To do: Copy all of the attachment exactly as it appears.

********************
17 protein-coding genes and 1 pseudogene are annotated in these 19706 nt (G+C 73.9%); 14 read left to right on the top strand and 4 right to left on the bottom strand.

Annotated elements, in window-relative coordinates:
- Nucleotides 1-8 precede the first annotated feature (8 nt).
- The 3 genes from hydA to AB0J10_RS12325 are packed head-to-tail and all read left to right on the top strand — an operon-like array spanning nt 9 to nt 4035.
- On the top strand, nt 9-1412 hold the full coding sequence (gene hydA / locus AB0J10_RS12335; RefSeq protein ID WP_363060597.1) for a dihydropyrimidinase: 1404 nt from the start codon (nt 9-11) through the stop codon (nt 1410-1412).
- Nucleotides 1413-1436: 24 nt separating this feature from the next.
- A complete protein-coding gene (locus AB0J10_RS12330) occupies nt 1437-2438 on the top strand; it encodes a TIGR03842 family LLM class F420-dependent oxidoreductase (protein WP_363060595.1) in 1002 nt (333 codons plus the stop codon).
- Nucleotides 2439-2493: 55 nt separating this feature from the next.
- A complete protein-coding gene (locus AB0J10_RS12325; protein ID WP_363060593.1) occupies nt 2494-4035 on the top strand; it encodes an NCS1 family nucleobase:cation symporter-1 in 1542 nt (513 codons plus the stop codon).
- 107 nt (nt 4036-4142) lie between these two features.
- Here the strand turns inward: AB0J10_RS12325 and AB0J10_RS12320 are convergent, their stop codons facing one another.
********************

17 protein-coding genes and 1 pseudogene are annotated in these 19706 nt (G+C 73.9%); 14 read left to right on the top strand and 4 right to left on the bottom strand.

Annotated elements, in window-relative coordinates:
- Nucleotides 1-8 precede the first annotated feature (8 nt).
- The 3 genes from hydA to AB0J10_RS12325 are packed head-to-tail and all read left to right on the top strand — an operon-like array spanning nt 9 to nt 4035.
- On the top strand, nt 9-1412 hold the full coding sequence (gene hydA / locus AB0J10_RS12335; RefSeq protein ID WP_363060597.1) for a dihydropyrimidinase: 1404 nt from the start codon (nt 9-11) through the stop codon (nt 1410-1412).
- Nucleotides 1413-1436: 24 nt separating this feature from the next.
- A complete protein-coding gene (locus AB0J10_RS12330) occupies nt 1437-2438 on the top strand; it encodes a TIGR03842 family LLM class F420-dependent oxidoreductase (protein WP_363060595.1) in 1002 nt (333 codons plus the stop codon).
- Nucleotides 2439-2493: 55 nt separating this feature from the next.
- A complete protein-coding gene (locus AB0J10_RS12325; protein ID WP_363060593.1) occupies nt 2494-4035 on the top strand; it encodes an NCS1 family nucleobase:cation symporter-1 in 1542 nt (513 codons plus the stop codon).
- 107 nt (nt 4036-4142) lie between these two features.
- Here the strand turns inward: AB0J10_RS12325 and AB0J10_RS12320 are convergent, their stop codons facing one another.